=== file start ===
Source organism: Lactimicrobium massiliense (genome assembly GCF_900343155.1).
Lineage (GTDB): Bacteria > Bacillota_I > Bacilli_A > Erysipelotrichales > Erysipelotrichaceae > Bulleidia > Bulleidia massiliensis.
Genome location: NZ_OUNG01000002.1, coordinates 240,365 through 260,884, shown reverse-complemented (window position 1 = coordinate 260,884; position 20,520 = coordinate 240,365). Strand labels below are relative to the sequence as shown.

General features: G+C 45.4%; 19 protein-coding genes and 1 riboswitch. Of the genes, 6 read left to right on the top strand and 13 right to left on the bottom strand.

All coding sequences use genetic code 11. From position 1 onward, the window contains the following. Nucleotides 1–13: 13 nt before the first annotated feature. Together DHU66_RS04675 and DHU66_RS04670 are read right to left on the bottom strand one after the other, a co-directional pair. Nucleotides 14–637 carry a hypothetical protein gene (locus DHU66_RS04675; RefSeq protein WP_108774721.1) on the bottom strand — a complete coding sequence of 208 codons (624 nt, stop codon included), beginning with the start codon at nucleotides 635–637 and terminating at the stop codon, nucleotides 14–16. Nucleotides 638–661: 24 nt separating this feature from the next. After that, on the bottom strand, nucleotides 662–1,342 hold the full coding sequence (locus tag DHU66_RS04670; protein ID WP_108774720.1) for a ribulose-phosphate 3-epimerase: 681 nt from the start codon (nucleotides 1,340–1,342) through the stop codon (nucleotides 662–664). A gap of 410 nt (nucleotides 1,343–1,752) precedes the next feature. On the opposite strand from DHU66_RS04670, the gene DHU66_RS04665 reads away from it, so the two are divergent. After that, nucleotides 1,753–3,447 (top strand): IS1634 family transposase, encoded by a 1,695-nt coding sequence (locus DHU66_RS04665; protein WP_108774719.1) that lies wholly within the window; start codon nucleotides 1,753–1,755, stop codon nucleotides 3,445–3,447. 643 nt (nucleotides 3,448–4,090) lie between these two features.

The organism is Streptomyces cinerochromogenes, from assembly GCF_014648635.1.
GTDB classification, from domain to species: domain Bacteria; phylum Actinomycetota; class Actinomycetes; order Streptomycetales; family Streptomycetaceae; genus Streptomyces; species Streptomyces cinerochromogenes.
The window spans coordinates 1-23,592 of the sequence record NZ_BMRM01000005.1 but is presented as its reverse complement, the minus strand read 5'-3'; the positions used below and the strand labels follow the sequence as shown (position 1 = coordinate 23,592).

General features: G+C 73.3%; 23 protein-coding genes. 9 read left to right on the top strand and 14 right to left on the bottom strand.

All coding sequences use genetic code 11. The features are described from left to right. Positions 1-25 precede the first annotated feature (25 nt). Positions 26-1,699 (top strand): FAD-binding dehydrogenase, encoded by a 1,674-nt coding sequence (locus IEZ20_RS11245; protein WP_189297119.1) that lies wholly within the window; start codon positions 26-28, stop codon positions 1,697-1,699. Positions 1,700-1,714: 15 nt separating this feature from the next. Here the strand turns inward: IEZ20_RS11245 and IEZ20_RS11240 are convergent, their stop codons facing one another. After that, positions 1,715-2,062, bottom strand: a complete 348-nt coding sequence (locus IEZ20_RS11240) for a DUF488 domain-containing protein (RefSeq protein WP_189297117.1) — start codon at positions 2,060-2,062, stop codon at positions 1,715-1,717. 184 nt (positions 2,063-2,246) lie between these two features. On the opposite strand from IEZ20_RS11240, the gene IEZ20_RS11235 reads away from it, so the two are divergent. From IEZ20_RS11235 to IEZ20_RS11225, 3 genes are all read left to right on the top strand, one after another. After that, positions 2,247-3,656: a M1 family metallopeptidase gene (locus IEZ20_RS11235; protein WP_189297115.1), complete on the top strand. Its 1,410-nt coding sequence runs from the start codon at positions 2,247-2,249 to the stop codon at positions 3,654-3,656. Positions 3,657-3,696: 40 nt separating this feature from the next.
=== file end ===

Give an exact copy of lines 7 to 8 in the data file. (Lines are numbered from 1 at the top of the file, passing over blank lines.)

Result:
GTDB classification, from domain to species: domain Bacteria; phylum Actinomycetota; class Actinomycetes; order Streptomycetales; family Streptomycetaceae; genus Streptomyces; species Streptomyces cinerochromogenes.
The window spans coordinates 1-23,592 of the sequence record NZ_BMRM01000005.1 but is presented as its reverse complement, the minus strand read 5'-3'; the positions used below and the strand labels follow the sequence as shown (position 1 = coordinate 23,592).